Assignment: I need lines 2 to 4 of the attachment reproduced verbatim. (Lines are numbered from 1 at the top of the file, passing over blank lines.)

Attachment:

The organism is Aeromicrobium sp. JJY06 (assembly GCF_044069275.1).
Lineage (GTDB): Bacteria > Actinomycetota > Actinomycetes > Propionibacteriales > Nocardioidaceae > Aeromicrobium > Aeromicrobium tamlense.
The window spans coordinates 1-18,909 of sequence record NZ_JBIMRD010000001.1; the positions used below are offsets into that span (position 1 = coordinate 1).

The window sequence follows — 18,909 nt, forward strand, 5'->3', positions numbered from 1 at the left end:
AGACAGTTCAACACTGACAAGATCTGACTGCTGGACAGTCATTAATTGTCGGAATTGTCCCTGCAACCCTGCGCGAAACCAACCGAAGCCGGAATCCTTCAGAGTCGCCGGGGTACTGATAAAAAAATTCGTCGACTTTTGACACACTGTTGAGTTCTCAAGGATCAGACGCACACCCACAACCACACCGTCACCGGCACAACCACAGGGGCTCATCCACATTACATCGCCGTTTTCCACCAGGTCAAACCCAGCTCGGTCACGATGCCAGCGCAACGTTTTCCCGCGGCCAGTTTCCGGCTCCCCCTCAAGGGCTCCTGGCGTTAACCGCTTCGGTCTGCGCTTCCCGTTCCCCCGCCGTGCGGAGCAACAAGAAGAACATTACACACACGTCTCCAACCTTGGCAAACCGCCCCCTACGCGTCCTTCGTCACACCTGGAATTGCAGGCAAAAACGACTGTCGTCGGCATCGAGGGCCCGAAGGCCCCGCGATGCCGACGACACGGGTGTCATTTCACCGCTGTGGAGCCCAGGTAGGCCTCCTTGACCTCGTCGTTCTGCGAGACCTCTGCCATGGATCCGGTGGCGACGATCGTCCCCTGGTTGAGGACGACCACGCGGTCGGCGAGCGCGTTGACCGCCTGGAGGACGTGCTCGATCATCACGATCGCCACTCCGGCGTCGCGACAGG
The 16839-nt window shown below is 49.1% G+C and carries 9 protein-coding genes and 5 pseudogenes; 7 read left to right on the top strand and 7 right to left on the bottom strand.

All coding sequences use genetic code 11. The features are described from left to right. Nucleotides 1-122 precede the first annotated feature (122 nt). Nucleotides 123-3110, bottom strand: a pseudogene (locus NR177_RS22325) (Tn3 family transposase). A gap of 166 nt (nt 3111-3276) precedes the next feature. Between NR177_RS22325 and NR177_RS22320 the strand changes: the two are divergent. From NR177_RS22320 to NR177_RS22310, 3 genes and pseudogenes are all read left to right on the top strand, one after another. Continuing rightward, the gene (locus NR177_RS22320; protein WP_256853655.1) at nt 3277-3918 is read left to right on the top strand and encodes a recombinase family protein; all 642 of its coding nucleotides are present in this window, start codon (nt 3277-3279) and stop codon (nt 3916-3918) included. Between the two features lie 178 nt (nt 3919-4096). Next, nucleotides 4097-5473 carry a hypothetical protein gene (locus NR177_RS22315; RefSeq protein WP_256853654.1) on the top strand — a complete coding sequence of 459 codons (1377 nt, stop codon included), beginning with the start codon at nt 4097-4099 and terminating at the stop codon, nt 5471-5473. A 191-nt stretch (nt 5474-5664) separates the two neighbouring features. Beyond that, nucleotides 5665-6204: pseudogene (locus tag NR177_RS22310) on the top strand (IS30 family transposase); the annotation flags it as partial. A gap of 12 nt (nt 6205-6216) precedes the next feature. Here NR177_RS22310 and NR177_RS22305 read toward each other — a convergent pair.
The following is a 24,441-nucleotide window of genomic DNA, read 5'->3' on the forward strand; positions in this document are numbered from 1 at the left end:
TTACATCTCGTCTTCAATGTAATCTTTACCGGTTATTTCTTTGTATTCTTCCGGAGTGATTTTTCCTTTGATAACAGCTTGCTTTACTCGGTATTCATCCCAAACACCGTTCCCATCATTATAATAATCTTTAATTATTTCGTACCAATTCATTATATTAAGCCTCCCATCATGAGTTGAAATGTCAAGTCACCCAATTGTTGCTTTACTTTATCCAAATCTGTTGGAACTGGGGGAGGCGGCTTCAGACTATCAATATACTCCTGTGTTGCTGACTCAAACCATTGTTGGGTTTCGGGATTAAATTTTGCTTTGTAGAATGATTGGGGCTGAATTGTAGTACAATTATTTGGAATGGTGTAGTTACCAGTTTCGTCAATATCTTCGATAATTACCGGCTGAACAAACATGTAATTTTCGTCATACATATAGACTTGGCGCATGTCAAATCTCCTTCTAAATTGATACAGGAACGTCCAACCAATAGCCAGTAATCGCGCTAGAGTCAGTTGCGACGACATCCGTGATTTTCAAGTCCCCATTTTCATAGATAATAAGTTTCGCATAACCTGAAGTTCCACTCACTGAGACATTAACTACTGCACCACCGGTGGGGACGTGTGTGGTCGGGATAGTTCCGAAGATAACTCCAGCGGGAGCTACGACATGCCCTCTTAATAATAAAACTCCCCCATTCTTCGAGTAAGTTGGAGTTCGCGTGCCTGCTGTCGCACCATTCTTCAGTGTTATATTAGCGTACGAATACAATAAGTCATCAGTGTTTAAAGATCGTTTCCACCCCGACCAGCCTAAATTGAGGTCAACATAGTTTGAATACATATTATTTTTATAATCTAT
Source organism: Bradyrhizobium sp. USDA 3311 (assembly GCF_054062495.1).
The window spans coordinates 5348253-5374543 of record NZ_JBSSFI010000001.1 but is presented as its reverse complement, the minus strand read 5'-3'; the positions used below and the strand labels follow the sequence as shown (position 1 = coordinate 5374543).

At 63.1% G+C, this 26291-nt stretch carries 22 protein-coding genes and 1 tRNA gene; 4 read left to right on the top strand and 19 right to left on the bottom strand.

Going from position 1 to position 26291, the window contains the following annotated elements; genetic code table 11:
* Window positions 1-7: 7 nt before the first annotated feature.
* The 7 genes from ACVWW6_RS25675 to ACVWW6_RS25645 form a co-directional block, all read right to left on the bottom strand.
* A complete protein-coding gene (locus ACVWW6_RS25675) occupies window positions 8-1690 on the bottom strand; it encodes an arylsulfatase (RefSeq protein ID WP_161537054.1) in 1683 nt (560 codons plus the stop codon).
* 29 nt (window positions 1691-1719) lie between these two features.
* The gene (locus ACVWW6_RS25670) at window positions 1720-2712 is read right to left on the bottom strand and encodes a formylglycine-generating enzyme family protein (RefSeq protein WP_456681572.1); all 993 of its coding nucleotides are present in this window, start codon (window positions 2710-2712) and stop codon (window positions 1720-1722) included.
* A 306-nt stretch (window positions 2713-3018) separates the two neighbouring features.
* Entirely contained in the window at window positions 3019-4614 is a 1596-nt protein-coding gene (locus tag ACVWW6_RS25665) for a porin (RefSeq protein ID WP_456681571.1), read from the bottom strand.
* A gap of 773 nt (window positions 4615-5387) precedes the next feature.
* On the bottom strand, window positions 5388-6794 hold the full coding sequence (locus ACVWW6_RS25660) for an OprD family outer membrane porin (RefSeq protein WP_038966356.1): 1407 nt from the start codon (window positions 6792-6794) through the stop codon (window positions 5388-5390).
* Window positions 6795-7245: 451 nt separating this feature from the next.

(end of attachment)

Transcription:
Lineage (GTDB): Bacteria > Actinomycetota > Actinomycetes > Propionibacteriales > Nocardioidaceae > Aeromicrobium > Aeromicrobium tamlense.
The window spans coordinates 1-18,909 of sequence record NZ_JBIMRD010000001.1; the positions used below are offsets into that span (position 1 = coordinate 1).

The window sequence follows — 18,909 nt, forward strand, 5'->3', positions numbered from 1 at the left end: